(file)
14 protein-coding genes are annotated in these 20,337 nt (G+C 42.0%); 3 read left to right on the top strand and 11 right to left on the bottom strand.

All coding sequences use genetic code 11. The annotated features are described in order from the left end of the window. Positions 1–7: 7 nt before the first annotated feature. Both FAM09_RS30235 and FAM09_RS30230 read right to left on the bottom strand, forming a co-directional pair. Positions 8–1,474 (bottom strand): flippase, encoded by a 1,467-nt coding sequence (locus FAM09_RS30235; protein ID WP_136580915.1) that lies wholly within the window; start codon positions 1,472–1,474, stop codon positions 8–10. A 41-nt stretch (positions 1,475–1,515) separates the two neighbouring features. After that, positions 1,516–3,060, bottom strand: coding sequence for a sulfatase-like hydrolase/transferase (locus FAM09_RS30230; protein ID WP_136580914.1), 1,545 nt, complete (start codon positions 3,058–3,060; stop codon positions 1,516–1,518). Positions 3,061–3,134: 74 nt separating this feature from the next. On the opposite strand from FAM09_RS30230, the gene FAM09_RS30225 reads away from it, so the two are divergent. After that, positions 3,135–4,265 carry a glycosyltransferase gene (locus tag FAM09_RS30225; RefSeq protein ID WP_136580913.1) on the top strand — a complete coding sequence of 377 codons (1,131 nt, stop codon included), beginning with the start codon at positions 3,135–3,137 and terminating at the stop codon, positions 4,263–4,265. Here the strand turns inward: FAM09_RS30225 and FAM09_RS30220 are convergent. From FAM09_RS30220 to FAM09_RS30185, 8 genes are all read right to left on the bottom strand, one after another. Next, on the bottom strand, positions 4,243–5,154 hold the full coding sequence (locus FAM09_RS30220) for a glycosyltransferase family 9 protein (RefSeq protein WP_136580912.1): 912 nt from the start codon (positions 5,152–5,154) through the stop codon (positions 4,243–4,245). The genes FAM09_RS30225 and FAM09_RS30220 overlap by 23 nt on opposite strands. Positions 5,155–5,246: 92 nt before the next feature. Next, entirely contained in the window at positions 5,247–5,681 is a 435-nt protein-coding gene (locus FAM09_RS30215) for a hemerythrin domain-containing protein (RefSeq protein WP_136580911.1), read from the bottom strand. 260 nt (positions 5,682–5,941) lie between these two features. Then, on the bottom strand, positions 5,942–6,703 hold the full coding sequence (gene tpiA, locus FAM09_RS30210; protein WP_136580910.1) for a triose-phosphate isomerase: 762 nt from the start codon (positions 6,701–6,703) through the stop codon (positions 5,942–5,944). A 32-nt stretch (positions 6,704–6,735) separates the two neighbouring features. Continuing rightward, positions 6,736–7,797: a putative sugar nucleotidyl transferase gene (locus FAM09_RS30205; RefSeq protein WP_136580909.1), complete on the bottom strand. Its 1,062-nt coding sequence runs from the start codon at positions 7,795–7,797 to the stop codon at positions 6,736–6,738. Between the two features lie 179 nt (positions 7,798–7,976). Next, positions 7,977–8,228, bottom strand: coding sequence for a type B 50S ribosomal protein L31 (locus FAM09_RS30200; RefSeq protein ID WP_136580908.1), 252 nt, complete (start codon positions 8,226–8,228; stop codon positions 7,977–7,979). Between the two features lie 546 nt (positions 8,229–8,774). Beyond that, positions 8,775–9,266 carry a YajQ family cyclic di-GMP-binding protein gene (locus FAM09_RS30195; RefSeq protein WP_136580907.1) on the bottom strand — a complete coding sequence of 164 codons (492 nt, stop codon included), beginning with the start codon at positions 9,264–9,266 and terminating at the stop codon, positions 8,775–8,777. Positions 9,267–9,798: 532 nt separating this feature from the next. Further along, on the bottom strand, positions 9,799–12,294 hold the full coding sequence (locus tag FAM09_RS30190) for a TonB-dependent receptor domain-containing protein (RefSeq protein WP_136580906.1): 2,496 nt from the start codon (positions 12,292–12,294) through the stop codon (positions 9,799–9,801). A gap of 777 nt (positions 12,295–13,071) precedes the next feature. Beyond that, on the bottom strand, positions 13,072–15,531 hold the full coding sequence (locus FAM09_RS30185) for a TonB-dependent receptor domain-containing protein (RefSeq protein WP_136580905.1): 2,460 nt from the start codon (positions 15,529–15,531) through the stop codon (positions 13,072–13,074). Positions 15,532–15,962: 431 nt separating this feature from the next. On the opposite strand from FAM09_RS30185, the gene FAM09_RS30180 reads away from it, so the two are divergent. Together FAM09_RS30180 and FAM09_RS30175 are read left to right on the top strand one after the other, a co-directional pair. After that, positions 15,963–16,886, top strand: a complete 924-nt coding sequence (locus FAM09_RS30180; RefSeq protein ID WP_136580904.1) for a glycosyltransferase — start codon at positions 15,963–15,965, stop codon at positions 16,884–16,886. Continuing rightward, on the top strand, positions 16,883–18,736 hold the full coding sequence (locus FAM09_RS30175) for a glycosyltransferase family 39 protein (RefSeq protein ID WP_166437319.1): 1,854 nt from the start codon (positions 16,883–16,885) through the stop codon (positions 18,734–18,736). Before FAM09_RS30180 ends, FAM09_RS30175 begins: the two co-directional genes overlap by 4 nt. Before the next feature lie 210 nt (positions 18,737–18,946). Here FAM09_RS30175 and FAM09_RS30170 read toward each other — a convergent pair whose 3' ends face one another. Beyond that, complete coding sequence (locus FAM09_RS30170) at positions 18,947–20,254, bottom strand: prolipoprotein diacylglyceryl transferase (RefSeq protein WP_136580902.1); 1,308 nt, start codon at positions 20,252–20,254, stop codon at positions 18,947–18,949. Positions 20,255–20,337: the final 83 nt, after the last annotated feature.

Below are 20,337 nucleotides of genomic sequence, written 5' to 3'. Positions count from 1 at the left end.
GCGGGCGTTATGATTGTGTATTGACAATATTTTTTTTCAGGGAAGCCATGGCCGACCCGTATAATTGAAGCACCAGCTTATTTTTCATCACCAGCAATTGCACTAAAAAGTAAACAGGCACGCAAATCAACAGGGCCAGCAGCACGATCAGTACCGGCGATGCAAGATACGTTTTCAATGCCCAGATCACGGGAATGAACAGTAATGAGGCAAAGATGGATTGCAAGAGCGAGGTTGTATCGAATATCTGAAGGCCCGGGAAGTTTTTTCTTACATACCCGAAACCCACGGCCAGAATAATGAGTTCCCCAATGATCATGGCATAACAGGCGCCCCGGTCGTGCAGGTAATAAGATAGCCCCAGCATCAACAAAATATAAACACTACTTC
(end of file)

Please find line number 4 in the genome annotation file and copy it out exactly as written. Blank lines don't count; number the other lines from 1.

GCGGGCGTTATGATTGTGTATTGACAATATTTTTTTTCAGGGAAGCCATGGCCGACCCGTATAATTGAAGCACCAGCTTATTTTTCATCACCAGCAATTGCACTAAAAAGTAAACAGGCACGCAAATCAACAGGGCCAGCAGCACGATCAGTACCGGCGATGCAAGATACGTTTTCAATGCCCAGATCACGGGAATGAACAGTAATGAGGCAAAGATGGATTGCAAGAGCGAGGTTGTATCGAATATCTGAAGGCCCGGGAAGTTTTTTCTTACATACCCGAAACCCACGGCCAGAATAATGAGTTCCCCAATGATCATGGCATAACAGGCGCCCCGGTCGTGCAGGTAATAAGATAGCCCCAGCATCAACAAAATATAAACACTACTTC